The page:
The drive that Google began in September 2011 seems to be consolidating in 2012.For many years, Google has been running all around the web collecting junks, creating useless products, and testing different ideas – a few of them worked and a lot of them failed (Read Can Small Business Bank on Google to know about some failed experiments of Google).
In the process, Google brought a lot of dust and debris home, which even its mother didn’t like, so in September 2011 the search giant took on itself of clean up its house and tidy up things. The drive began with cleaning up non-performing lesser-known products and then went on to clear up products which were non-performing, but were slightly popular (obviously for the wrong reasons). Google Buzz falls in this category.
…and thus came Google Play
This week Google has bid adieu to Android market, Google eBookstore, and Google Music and clubbed all three services into one and called it Google Play.
Google is trying hard to remain relevant in markets other than search and mail, and it is trying everything possible under the sun. The new drive to clean up its home and throw the junks away is seen as a firm step forward.
In a blog post announcing the release, Jamie Rosenberg, Director of Digital Content, wrote, “with Google Play you can:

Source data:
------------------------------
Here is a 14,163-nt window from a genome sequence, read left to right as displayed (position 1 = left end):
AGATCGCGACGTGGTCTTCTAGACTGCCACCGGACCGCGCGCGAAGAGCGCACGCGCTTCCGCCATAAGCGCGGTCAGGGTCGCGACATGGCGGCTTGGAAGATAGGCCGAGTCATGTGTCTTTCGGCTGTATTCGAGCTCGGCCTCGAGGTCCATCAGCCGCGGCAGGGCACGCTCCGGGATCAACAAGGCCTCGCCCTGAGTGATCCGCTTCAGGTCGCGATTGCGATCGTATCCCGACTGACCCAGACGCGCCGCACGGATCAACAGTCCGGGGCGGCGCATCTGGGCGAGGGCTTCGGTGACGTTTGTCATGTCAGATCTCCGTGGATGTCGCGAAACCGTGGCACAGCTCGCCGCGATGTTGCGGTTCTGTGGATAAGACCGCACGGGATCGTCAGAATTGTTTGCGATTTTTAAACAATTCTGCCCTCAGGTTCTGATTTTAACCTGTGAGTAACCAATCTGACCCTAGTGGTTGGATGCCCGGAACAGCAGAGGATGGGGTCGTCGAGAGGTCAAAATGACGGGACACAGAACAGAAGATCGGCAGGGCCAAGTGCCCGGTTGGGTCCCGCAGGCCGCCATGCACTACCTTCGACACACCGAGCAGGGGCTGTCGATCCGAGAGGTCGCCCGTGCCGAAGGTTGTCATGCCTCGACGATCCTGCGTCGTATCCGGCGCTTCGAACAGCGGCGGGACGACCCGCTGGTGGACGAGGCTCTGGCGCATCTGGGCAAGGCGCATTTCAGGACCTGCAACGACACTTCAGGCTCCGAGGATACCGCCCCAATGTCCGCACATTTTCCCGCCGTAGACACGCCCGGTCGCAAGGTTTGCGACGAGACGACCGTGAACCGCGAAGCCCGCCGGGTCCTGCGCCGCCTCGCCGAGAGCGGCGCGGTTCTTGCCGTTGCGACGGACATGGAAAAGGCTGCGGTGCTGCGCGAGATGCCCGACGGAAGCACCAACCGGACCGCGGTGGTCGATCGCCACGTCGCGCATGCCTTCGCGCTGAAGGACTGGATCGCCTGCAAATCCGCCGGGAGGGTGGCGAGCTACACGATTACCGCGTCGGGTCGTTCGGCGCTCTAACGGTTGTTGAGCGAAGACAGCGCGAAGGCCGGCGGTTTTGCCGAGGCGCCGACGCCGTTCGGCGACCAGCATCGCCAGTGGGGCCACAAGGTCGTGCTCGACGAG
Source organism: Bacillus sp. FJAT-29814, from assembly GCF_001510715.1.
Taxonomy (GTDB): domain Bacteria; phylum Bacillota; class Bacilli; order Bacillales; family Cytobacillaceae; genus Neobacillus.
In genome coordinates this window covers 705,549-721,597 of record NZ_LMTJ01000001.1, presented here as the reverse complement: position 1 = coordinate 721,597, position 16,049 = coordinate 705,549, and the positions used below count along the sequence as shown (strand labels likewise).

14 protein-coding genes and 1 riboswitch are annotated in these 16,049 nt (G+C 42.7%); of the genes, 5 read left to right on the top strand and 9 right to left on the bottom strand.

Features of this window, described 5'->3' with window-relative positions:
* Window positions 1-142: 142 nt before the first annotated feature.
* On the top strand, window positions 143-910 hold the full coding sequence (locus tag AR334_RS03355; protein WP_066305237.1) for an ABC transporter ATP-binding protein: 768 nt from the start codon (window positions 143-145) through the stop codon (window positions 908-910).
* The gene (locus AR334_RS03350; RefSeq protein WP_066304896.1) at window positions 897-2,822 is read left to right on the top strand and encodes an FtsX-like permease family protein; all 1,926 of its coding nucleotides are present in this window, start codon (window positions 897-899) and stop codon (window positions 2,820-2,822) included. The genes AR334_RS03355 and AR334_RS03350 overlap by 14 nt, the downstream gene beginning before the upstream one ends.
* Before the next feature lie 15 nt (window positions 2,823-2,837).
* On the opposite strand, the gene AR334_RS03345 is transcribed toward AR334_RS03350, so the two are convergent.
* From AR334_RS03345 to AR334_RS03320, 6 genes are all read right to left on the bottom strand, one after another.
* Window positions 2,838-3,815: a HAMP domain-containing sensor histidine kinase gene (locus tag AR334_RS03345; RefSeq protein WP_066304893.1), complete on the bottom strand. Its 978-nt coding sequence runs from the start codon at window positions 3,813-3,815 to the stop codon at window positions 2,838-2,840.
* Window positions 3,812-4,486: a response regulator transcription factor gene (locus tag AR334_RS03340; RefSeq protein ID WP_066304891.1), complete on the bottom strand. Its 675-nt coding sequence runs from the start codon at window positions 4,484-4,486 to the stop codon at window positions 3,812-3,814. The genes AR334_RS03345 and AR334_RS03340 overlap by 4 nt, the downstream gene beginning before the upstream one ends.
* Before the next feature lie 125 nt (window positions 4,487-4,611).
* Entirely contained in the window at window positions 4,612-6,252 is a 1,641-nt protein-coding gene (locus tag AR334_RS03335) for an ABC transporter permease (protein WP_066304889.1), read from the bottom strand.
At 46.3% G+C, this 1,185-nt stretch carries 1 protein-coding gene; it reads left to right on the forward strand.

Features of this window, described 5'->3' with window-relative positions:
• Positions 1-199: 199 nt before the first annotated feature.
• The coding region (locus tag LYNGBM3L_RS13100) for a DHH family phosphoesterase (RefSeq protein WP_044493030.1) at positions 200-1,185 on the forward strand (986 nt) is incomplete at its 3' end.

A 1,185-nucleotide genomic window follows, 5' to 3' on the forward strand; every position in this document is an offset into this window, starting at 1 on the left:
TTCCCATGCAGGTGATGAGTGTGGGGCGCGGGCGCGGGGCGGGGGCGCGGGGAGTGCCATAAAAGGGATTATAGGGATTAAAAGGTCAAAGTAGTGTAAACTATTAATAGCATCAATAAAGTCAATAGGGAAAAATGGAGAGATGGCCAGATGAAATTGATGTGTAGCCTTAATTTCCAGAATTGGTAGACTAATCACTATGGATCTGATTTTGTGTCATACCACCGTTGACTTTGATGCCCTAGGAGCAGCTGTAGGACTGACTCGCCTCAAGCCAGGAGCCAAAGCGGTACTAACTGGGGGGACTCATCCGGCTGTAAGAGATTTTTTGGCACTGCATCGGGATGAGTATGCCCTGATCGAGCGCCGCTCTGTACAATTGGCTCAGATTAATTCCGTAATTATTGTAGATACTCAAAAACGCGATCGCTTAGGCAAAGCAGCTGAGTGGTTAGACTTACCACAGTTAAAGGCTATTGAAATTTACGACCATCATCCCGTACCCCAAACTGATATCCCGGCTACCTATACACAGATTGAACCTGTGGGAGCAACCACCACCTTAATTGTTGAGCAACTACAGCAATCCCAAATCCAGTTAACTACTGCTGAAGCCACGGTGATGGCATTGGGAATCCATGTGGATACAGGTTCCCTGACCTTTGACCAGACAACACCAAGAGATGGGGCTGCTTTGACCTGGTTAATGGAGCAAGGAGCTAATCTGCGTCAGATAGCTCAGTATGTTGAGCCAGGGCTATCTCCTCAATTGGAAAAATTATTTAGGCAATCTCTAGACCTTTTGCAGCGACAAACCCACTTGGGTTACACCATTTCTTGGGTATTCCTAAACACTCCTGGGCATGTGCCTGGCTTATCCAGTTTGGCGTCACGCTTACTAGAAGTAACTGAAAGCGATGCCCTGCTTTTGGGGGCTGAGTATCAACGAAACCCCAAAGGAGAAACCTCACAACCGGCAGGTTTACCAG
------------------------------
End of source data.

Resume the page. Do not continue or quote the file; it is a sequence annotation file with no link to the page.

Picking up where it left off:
- Store up to 20,000 songs for free and buy millions of new tracks
- Download more than 450,000 Android apps and games
- Browse the world’s largest selection of eBooks
- Rent thousands of your favorite movies, including new releases and HD titles.”
Rebranding Android market may not be a very wise move, but combining Google Music and Google eBookstore in Google play is, indeed, a nice move. This is a nice way to bring its lesser-known applications in the public consciousness.
But not everyone is happy about it
If keeping its mom happy was the only goal of Google then by doing the cleanup it might have succeeded, but it has rubbed Apple and Amazon the wrong way, while doing so.
The aim behind Google’s move appears to be much more than mere cleaning up. By consolidating its offerings, Google has created a tool in Google Play which will cut evenly through the market share of Apple and Amazon, the two big daddies of digital content.
Google has already made a big dent in iOS forte (OS used for iPad, iPhone, and iTouch), and by offering digital music, it is posing a challenge to iTunes. And by bringing its book offering on the forefront, it may pose challenge to digital books market of Amazon.
Is it a nice move?
This is the question we all should think about. Earlier Google has attempted the same strategy against Twitter (remember Buzz), but it failed. In the light of that experiment, engaging two giants in a battle does not look like a wise move, but then it is too early to say so, and Google is also no minnow.
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